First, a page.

State, Finland's M-real to announce long-term pact

port expects '05 total paper imports of 700,000 tons

Port brings in scissors, rocks, a lot of paper


Stacked to the rafters in the sprawling metal sheds around the South Locust Point marine terminal in Baltimore are some of the basic ingredients of the American holiday shopping season: paper used to make glossy catalogs, cosmetics packaging, greeting cards and the cartons that hold 12-packs of beer.

Today, the state plans to announce that it has signed a deal with a Finnish company to bring enough of the rolls and piles to stuff the stockings of everyone in Baltimore with the equivalent of a half-ton of paper. The new contract will also cement the port's designation as one of the nation's top handlers of imported forest products.

M-real USA Corp., the U.S. arm of the Finnish company, signed a deal to double its annual imports into the port of Baltimore to more than 300,000 tons of paper. The contract could last for up to 18 years, an unusually long commitment for a port customer. Most contracts last several years.

"It was quite a big decision," said Cliff Kaufman, M-real USA's vice president of customer service and logistics, who came to Baltimore from Norwalk, Conn., for today's announcement. "This was a competitive deal."

M-real will begin importing the additional paper in February, diverting it from Philadelphia, another major port for paper products. The company expects to continue increasing its tonnage shipped to the United States if paper prices, which have been in a slump, continue to rise.

Baltimore expects to handle more than 700,000 tons of imported paper this year, about 60,000 tons more than it handled last year even with a paper strike in Finland that dented imports for several weeks this summer. This year's total is several times the amount the port handled in 2000, according to port records.

Much of it comes from Finland, which produces about 15 percent of the global supply of paper. Canada is the United States' biggest source of imported paper, with newsprint being the most common grade, according to PricewaterhouseCoopers LLC. The United States is the world's biggest exporter of toilet paper, with much of it flowing through West Coast ports to China.

The United States remains the world's biggest customer for paper in general. Every year, each man, woman and child in the country consumes the equivalent of 700 pounds of forest products, according to TAPPI, the technical association for the $340 billion global forest and paper industry. Every year, more than 350 million magazines, 2 billion books and 24 billion newspapers are published in the United States.

One ton of M-real's specialty paper could make about 8,000 magazines, Kaufman said.

The port of Baltimore developed a strategic plan targeting niche cargo such as paper in the 1990s. Its location, a day's journey up the Chesapeake Bay, made the more common and valuable containerized cargo - including clothes, toys and electronics - a harder sell than at ports closer to the ocean.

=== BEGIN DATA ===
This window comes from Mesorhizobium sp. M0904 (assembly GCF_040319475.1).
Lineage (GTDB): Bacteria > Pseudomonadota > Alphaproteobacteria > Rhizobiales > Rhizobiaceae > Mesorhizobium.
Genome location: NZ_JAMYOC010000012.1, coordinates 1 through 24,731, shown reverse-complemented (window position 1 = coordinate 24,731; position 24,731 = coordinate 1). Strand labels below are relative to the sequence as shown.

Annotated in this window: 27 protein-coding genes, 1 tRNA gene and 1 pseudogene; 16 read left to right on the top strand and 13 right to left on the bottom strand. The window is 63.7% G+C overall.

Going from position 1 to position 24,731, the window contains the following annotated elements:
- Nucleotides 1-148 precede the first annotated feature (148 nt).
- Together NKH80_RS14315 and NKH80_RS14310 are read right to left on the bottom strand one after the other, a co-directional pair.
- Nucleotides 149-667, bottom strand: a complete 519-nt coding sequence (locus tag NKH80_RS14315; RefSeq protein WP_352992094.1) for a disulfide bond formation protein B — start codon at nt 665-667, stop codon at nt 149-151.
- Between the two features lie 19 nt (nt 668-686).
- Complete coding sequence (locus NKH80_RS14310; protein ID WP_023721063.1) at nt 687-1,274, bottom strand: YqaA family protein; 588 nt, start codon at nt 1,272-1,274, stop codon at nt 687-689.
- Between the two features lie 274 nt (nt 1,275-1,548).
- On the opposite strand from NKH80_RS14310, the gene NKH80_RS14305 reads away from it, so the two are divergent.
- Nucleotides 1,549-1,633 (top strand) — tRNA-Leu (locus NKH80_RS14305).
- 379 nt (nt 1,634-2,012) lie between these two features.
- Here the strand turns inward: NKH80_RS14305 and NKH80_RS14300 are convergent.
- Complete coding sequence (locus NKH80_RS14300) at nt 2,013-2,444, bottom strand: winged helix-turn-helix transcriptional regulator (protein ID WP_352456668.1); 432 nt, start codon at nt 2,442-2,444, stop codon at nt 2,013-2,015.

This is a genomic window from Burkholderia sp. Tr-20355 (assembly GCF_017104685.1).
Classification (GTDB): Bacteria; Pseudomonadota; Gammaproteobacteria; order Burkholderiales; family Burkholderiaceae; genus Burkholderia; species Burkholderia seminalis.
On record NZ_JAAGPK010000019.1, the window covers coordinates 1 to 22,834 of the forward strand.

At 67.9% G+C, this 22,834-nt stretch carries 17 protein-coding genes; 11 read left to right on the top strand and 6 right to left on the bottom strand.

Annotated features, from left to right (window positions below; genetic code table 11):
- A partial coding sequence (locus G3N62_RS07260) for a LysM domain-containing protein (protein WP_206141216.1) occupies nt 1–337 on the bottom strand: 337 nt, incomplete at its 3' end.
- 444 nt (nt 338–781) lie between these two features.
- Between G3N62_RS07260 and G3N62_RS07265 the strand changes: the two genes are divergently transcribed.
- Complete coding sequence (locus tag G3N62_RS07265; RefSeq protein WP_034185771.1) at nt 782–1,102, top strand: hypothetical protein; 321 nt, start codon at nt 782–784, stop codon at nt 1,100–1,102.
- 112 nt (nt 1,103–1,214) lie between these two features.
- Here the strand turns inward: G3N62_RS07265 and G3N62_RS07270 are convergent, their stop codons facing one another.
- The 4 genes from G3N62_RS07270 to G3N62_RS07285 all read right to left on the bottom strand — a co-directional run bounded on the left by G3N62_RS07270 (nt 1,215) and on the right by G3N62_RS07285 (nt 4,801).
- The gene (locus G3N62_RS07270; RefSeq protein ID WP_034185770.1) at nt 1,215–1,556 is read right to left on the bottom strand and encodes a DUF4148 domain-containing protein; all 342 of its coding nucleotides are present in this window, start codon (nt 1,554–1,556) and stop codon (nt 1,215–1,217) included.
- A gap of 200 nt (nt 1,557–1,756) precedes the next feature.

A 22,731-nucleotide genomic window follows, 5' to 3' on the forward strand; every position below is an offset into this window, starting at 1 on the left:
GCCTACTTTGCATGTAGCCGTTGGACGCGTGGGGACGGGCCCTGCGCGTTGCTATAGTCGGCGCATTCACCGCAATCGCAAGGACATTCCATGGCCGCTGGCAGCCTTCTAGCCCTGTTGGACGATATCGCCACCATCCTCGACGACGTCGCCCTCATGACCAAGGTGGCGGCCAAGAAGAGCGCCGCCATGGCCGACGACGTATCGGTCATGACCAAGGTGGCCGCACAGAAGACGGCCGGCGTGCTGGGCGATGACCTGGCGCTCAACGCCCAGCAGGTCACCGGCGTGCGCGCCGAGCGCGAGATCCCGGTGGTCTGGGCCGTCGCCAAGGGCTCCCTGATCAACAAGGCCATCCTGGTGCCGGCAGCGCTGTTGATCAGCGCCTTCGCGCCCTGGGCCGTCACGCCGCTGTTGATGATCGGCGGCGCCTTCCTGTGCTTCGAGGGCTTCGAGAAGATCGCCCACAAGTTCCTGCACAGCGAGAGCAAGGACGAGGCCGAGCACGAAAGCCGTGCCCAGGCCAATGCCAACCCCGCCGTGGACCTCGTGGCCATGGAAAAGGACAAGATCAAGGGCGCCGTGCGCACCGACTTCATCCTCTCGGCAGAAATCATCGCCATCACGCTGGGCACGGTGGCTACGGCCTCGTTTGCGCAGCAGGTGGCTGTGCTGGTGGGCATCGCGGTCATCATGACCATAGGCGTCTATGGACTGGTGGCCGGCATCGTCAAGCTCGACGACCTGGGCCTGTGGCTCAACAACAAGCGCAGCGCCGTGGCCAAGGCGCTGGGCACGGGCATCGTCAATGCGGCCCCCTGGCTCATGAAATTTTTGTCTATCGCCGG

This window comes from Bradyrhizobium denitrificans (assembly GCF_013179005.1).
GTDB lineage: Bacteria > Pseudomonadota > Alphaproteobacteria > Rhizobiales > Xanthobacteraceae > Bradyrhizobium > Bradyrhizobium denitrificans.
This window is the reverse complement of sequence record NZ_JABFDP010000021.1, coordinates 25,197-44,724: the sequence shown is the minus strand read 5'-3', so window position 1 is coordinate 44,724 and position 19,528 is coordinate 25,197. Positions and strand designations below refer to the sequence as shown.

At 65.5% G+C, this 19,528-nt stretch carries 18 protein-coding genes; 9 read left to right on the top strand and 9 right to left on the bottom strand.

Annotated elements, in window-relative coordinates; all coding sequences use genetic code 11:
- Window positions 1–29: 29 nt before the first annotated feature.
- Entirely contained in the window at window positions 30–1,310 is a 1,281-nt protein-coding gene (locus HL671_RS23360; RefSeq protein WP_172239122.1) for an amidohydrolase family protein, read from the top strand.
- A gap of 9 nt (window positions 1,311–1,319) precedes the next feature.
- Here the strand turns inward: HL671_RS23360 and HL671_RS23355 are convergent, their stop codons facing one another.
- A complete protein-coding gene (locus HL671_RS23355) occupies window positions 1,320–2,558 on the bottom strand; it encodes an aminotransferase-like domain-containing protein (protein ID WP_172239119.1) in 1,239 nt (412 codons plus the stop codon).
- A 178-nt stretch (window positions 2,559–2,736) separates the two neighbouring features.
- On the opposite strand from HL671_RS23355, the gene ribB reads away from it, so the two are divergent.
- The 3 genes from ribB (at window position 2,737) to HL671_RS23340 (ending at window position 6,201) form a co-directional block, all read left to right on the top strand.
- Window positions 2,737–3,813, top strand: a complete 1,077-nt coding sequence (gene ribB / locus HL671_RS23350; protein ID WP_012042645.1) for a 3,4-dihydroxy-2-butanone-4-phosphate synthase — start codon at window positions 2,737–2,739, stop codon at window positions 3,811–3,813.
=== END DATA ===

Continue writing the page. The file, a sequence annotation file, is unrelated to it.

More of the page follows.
In making the commitment to paper and other forest products, the port had to train and equip its longshoremen, and build sheds with stronger floors than those at regular warehouses because rolls of paper are so heavy. Port officials say the effort has paid off: It's one of the largest handlers of paper and other noncontainerized cargo such as automobiles and farm and construction equipment.

Paper in general hasn't been the highest-value commodity or the biggest job producer through the public and private terminals in Baltimore, but it is in the top half, according to a 2003 study conducted for the port by Martin Associates of Lancaster, Pa.

The M-real contract, which has been in the works for about a year, will mean more containers for Baltimore because some sheets of paper come in metal boxes. It will also mean a few more ships per month coming to the port, a new shipping line calling on the port and about 200,000 more longshoreman hours a year, about twice the current number needed to handle M-real's goods.

Kaufman, a native of Montgomery County, said he did not give his home state special treatment in making the deal. Negotiations were handled by Morgan C. "Trip" Bailey, president of BalTerm, the company that handles all of the public port's paper, by the new port director, R. Brooks Royster III, and by officials from Gov. Robert L. Ehrlich Jr.'s office. The state has agreed to help build warehouse space to accommodate the expected load and the growth in tonnage. Those officials are expected to be at the port ceremony today to announce the news.

"There was special training for [longshoremen] to reduce damage and improve quality," Bailey said of handling the paper, which can be easily ruined by bad weather or by "clamp" trucks used to move it from ship to shed. "There was a lot of cooperation from the port administration and others to be able to do this."

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